For this week's #TacoTuesday, I cooked up what just might be my favorite tacos to date. After a few days of cooking some Thai-inspired curry dishes, I decided to keep the momentum and include those flavors in a taco dish. The idea for the mangoes came from my coworker, who raves about the Central American preparation of under-ripe mangoes with hot sauce, lime and salt. I turned my nose up the first time but had to admit I was intrigued. He was right. You don't need to worry about any exact measurements for this recipe, so adjust all ingredients & seasonings to taste. I had fun with this one and I think you'll love the result. By the way, this was my first time cooking steak! I got a lot of info from The Food Lab's guide to properly slicing meat against the grain for tender pieces of flank steak.
Thai Flank Steak & Spicy Mango Tacos
Flank steak, about 1.5 - 2 lbs
Knob of fresh ginger, peeled
Garlic cloves, peeled
A few Thai chilies
2 -3 Limes
Large mango, slightly under-ripe
Red onion slices
Sriracha Hot Chili Sauce
Bunch of fresh cilantro
Several mint leaves
White pepper (I'm sure black pepper would work fine, use what you have)
Olive oil (I used a honey infused olive oil - add a drizzle of honey to marinade & vinaigrette if using plain oil)
8 whole-wheat flour tortillas
Prep Time: 1 hr (including marinating time)
Cook Time: 10 minutes
Equipment Needed: Grill,* small pan or griddle, food processor or blender
*I used an indoor grill (George Foreman) and was pleased with results. Any kind of grill will work so long as it's hot enough to quickly sear the steak. You could probably achieve decent results broiling the flank steak in a pinch, but I haven't tried that myself.
First, prepare a marinade for the flank steak. In a food processor, throw in a generous amount of cilantro leaves & stems, the juice of half an orange, juice of 1 or 2 limes, several cloves of peeled garlic, a few pieces of fresh ginger (I used about a 1 1/2" knob), two or three Thai chilies and a couple tablespoons of olive oil. Add a couple tablespoons of soy sauce and about a tablespoon of fish sauce. Puree, then taste your marinade and adjust seasonings if necessary.
You may need to cut your flank steak along the grain lengthwise to fit your grill. If necessary, trim any excess fat. In a non-reactive pan large enough to lay the steak in one layer, pour the marinade over the steak. Cover and marinate at least 30 minutes at room temperature. I marinated mine about an hour. Flip the steaks over halfway through.
Peel and slice the mango. In a small bowl, combine mangoes with thin onion slices, juice of half a lime, plenty of Sriracha sauce, chopped cilantro & mint, and a little sea salt. Toss to coat mangoes and refrigerate until needed.
I prepared the vinaigrette ahead of time, but did not toss it with my greens until serving the tacos. This prevents everything from getting soggy. In a small bowl, whisk together the juice of half an orange, a few tablespoons of honey-infused olive oil (or olive oil + a drizzle of honey). Add sea salt & pepper to taste.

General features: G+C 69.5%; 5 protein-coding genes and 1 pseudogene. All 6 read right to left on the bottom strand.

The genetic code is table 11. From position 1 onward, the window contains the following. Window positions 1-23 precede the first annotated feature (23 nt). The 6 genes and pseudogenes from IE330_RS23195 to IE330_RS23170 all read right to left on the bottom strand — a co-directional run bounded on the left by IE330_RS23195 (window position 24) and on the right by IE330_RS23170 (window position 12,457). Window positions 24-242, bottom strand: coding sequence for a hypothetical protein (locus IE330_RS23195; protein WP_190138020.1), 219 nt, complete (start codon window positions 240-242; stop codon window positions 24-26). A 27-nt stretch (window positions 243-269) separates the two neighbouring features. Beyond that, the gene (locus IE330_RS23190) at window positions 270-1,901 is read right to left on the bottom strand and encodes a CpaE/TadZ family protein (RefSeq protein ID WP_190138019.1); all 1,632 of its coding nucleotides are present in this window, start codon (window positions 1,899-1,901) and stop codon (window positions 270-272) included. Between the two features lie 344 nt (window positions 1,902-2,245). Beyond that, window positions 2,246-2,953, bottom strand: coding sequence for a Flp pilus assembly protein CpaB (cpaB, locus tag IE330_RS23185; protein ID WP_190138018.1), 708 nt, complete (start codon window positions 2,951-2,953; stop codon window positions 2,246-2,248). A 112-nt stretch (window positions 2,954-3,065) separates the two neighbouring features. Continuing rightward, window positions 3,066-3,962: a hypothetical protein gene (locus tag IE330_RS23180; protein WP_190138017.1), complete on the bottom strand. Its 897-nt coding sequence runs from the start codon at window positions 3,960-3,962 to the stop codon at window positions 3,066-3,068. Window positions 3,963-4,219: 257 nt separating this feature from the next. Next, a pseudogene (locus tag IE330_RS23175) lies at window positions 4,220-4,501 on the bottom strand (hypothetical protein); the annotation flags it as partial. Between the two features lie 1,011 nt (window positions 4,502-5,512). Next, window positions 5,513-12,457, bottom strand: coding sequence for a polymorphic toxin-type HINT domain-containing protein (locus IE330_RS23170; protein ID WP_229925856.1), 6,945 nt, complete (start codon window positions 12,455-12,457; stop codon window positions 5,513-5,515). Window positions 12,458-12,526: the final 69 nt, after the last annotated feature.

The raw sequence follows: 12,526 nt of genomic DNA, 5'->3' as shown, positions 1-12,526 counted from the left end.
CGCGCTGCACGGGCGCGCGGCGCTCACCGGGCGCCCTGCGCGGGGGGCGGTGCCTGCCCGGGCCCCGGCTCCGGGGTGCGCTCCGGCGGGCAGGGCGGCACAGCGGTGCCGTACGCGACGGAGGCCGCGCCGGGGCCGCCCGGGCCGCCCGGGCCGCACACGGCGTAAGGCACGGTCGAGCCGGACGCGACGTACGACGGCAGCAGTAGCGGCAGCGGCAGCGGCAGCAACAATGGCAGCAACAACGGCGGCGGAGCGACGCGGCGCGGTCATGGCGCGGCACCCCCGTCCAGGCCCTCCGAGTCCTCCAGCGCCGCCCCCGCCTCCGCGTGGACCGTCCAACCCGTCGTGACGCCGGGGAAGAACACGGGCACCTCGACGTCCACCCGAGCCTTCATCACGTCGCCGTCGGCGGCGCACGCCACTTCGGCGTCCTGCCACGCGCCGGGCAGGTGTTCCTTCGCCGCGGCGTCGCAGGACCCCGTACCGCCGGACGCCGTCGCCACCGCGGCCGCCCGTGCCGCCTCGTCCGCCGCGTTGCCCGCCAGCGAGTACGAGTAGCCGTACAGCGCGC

Make sure your grill is preheated; it needs to be extremely hot. Drain the marinade, scraping off excess cilantro from the flank steak. Rub both sides of the steak with a little olive oil & season with salt and pepper.
Grill the steak. You're looking for a rare to medium rare finish for best results; medium is probably okay but I wouldn't go past that. The internal temperature of the steak should be at least 125° for rare; about 140° will get you to medium. I reached 125° after 5 minutes on the grill. Keep in mind I'm cooking for those of us in apartments using George Foreman Grills, which worked fine by the way, although I'm sure a charred steak would have been fantastic! If you're using an outdoor grill (or an indoor grill that is not 2-sided) you will need to adjust the cooking time appropriately, flipping your steak half way through. I would estimate grilling time of 4-6 minutes per side.
When your steak is grilled to perfection, remove it from the heat and allow it to rest, at least 5 minutes before slicing! This is the most important tip I've ever picked up about cooking most meats. If you cut it too soon all of the juices will run out and you'll end up with dry steak.
While the steak is resting, warm your tortillas and toss the mixed greens in the vinaigrette. You don't need much, the idea is just to add a hint of flavor to compliment everything else going on in the taco.
To serve tacos, I placed a small handful of greens in a warm tortilla, and topped with alternating pieces of steak and spicy mango. Finish with some onions and garnish with a few cilantro leaves if desired. Serve with plenty of limes and if you like it really hot, some extra Sriracha sauce on the side. Enjoy!